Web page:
G Arias Robledo3; T Stark2; R Wall3; J Stevens1;
1 Biosciences, University of Exeter, UK; 2 RAVON, Netherlands; 3 School of Biological Sciences, University of Bristol, UK
DiscussionThe blowfly genus Lucilia is composed largely of saprophages and
facultative myasis agents, including the economically important species
Lucilia cuprina and Lucilia sericata. Only one species is generally
recognised as an obligate agent of myiasis, Lucilia bufonivora Moniez, and
this is an obligate parasite of toads. Lucilia silvarum (Meigen), a sister
species, behaves mainly as a carrion breeder, however, it has also been
reported as a facultative parasite of amphibians. Morphologically, these
species are almost identical and historically this has led to
misidentification, taxonomic ambiguity and a paucity of studies of L.
bufonivora. In this study, dipterous larvae were analysed from toad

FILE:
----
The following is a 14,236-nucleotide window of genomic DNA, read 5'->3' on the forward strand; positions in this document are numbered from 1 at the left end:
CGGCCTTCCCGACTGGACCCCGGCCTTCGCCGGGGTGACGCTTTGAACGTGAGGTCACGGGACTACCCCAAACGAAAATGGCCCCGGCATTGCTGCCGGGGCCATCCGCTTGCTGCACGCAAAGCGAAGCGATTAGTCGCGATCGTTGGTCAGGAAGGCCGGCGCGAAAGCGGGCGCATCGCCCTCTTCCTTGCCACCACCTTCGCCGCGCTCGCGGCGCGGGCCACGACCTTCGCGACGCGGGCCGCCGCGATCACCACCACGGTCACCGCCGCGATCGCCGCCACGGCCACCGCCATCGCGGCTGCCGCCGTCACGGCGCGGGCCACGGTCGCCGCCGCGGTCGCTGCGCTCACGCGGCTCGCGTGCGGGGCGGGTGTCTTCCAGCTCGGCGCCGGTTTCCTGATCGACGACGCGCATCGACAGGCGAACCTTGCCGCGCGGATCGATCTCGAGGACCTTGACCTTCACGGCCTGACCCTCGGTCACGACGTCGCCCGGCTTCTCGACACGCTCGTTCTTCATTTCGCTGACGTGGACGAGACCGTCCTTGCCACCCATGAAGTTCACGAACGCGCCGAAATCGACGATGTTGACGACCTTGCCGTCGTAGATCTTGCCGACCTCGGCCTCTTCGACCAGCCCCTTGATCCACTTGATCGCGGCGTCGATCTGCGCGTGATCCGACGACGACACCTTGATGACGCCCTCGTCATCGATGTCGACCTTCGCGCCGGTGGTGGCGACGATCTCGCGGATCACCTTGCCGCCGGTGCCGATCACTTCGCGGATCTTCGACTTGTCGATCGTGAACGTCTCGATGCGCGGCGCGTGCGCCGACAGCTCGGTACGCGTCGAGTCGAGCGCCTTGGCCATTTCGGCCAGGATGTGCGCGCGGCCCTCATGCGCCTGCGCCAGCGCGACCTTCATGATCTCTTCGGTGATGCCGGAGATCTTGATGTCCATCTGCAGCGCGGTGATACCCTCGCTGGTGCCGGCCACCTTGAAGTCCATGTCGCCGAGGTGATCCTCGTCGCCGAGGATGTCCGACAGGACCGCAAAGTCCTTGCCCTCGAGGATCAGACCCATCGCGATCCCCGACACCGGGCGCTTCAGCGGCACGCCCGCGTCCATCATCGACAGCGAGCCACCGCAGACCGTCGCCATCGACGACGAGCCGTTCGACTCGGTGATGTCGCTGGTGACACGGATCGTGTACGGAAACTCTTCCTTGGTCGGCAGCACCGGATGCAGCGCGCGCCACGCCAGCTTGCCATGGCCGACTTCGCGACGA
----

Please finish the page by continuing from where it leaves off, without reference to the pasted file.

myiasis cases from the UK, The Netherlands and Switzerland, together with
adult specimens of fly species implicated in amphibian parasitism: L.
bufonivora, L. silvarum and Lucilia elongata. Partial sequences of two
genes, COX1 and EF1α, were amplified. Seven additional blowfly species
were analysed as outgroups. Bayesian inference trees of COX1, EF1α and a
combined-gene dataset were constructed. All larvae isolated from toads
were identified as L. bufonivora and no specimens of L. silvarum were
implicated in amphibian myiasis. This study confirms L. silvarum and L.
bufonivora as distinct sister species and provides unambiguous molecular
identification of L. bufonivora.